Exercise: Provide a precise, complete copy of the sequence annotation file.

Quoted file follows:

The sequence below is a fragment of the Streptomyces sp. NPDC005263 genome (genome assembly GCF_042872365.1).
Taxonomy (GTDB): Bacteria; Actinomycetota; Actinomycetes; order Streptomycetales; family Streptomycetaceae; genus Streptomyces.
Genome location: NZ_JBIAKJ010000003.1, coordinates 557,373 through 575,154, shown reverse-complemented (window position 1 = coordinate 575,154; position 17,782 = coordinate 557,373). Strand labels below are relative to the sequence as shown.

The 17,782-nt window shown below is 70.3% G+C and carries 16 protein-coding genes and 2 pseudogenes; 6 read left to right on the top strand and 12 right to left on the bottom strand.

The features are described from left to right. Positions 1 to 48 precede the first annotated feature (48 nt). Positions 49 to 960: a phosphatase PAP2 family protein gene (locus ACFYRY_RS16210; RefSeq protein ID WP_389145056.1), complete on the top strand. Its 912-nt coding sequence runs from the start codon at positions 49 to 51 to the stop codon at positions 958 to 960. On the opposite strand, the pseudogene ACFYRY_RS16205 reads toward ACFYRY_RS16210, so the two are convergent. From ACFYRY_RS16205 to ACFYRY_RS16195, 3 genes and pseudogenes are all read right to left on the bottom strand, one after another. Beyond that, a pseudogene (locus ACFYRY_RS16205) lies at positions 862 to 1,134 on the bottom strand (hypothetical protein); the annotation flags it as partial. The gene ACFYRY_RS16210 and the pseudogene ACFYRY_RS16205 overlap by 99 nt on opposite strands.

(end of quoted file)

The sequence below is a fragment of the Streptomyces sp. NPDC005263 genome (genome assembly GCF_042872365.1).
Taxonomy (GTDB): Bacteria; Actinomycetota; Actinomycetes; order Streptomycetales; family Streptomycetaceae; genus Streptomyces.
Genome location: NZ_JBIAKJ010000003.1, coordinates 557,373 through 575,154, shown reverse-complemented (window position 1 = coordinate 575,154; position 17,782 = coordinate 557,373). Strand labels below are relative to the sequence as shown.

The 17,782-nt window shown below is 70.3% G+C and carries 16 protein-coding genes and 2 pseudogenes; 6 read left to right on the top strand and 12 right to left on the bottom strand.

The features are described from left to right. Positions 1 to 48 precede the first annotated feature (48 nt). Positions 49 to 960: a phosphatase PAP2 family protein gene (locus ACFYRY_RS16210; RefSeq protein ID WP_389145056.1), complete on the top strand. Its 912-nt coding sequence runs from the start codon at positions 49 to 51 to the stop codon at positions 958 to 960. On the opposite strand, the pseudogene ACFYRY_RS16205 reads toward ACFYRY_RS16210, so the two are convergent. From ACFYRY_RS16205 to ACFYRY_RS16195, 3 genes and pseudogenes are all read right to left on the bottom strand, one after another. Beyond that, a pseudogene (locus ACFYRY_RS16205) lies at positions 862 to 1,134 on the bottom strand (hypothetical protein); the annotation flags it as partial. The gene ACFYRY_RS16210 and the pseudogene ACFYRY_RS16205 overlap by 99 nt on opposite strands.